The methods of collecting the data are so flawed that it's not clear how many road deaths are caused by distracted driving, says the vice chairman of the National Transportation Safety Board. But Bruce Landsberg is sure of this much: "This is an epidemic." The toll goes beyond deaths, he said, per the Los Angeles Times. "There are hundreds of thousands or more life-altering injuries—broken limbs, brain injuries, horrible burns," he said. "This doesn’t have to happen." Landsberg is working with a group trying to solve the data problem, then use the information to elicit overdue change from automakers, cellphone makers, software companies, and drivers.
"If we can't show it's a problem, then we can't focus attention and resources on fixing it," said Robyn Robertson of the Traffic Injury Research Foundation. As it is, neither drivers nor lawmakers understand its scope, Robertson said, and laws designed to crack down on distracted driving run into resistance. The official statistics attribute less than 10% of highway deaths in 2020 to distracted driving, but the National Distracted Driving Coalition, which Robertson and Landsberg are involved in, puts the real share at 25% to 30%. The organization intends to use machine learning and other new technologies to come up with more accurate data.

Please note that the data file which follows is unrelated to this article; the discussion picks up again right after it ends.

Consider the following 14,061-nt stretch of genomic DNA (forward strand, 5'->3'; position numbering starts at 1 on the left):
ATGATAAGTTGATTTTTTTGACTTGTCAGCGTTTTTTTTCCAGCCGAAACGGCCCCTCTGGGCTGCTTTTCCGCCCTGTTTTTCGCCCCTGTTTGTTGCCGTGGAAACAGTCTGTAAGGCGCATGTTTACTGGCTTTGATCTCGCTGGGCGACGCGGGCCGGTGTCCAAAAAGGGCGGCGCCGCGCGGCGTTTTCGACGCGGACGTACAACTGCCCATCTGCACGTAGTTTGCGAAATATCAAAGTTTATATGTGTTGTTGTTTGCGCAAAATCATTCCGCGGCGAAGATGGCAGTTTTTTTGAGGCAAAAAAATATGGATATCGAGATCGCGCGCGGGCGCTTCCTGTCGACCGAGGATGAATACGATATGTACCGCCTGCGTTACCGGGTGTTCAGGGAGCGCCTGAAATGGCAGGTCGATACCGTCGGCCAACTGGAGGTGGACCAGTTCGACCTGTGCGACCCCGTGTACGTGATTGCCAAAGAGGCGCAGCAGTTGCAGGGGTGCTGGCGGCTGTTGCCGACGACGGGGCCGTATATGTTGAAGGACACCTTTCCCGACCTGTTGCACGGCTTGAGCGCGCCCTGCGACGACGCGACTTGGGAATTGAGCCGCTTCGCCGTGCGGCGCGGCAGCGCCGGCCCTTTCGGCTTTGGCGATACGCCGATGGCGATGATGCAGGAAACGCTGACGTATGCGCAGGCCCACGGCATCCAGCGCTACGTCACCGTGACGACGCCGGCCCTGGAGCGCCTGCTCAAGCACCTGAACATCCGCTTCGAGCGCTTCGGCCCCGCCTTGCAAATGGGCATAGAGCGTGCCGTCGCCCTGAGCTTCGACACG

The reasons it's difficult to come up with true numbers are multiple, per the Times. The current crash data system is decades old, its technology outdated. Police and states don't use a uniform method of compiling the data, with some still filing paper accident report forms that lack a way to address distracted driving. It's difficult to prove a driver was on a cellphone at the time. And whether a driver's attention was diverted can be a murky issue. "You're either speeding or you're not. You're either impaired or you’re not," Robertson said. "When it comes to distractions, it's less clear-cut." (Read more distracted driving stories.)